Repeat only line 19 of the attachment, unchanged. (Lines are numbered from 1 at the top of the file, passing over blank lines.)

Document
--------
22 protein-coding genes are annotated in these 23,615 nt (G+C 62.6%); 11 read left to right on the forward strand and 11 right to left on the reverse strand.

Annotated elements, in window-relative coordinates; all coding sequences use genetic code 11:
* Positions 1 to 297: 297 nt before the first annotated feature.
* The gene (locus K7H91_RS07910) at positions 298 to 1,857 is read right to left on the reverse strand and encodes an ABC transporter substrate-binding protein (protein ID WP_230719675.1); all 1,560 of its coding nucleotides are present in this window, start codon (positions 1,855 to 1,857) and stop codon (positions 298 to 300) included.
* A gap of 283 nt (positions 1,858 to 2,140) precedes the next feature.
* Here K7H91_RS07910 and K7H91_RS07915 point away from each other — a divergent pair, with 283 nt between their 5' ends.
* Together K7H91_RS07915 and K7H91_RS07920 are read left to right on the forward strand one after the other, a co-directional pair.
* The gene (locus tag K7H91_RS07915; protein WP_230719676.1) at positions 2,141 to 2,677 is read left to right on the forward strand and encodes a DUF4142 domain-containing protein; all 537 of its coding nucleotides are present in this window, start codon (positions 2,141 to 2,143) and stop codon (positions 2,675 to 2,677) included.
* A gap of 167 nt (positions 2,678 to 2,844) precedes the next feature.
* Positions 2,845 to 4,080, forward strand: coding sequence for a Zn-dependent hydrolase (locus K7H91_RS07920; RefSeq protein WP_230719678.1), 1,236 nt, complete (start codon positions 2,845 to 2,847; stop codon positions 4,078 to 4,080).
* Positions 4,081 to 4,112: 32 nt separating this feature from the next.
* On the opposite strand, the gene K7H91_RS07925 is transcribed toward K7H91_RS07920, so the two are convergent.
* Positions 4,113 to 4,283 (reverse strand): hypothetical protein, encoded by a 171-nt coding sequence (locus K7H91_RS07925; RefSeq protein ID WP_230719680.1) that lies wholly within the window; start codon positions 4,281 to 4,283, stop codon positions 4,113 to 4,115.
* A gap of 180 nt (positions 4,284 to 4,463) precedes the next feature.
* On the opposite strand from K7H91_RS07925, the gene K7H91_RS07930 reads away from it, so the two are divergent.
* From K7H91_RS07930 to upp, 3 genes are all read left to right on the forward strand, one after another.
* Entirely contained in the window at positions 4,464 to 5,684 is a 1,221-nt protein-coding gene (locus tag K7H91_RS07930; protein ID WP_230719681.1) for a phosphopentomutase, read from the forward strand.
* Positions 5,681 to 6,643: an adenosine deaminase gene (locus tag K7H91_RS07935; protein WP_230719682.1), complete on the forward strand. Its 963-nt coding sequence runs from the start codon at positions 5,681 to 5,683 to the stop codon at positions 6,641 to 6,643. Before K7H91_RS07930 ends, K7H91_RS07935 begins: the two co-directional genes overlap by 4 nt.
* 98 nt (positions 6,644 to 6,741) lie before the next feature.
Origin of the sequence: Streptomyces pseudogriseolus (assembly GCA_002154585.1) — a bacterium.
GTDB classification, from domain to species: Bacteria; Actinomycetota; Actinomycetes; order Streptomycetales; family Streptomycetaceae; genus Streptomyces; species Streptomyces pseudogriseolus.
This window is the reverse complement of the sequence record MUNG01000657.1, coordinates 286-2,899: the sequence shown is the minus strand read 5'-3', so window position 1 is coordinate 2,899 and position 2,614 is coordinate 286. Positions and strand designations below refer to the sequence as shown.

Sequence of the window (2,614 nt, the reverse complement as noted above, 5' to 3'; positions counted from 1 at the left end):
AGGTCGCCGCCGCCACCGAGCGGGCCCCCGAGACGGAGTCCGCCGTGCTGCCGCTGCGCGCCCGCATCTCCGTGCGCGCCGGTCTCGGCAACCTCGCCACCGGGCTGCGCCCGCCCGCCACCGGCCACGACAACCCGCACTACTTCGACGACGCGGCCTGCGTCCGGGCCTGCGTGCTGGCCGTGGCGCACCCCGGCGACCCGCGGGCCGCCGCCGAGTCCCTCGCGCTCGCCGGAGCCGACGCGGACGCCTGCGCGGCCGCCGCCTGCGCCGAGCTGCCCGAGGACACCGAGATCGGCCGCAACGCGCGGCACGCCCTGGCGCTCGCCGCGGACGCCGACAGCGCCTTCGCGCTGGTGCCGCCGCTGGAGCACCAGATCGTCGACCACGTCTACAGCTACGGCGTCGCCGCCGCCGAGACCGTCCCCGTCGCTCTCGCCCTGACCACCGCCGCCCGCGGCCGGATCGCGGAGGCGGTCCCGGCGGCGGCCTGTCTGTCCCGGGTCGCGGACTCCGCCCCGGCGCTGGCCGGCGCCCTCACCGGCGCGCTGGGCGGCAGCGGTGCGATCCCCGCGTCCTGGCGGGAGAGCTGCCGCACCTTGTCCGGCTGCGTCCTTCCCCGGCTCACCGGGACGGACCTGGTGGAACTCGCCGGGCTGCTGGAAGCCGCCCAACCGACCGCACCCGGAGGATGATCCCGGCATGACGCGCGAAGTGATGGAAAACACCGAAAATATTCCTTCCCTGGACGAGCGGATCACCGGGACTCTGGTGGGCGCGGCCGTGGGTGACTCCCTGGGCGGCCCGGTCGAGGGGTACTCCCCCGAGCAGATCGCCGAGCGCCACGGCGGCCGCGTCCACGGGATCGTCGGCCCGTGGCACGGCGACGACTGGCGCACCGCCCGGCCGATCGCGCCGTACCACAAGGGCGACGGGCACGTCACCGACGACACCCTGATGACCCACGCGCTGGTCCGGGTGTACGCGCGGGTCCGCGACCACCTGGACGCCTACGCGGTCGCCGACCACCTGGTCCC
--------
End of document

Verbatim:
* 98 nt (positions 6,644 to 6,741) lie before the next feature.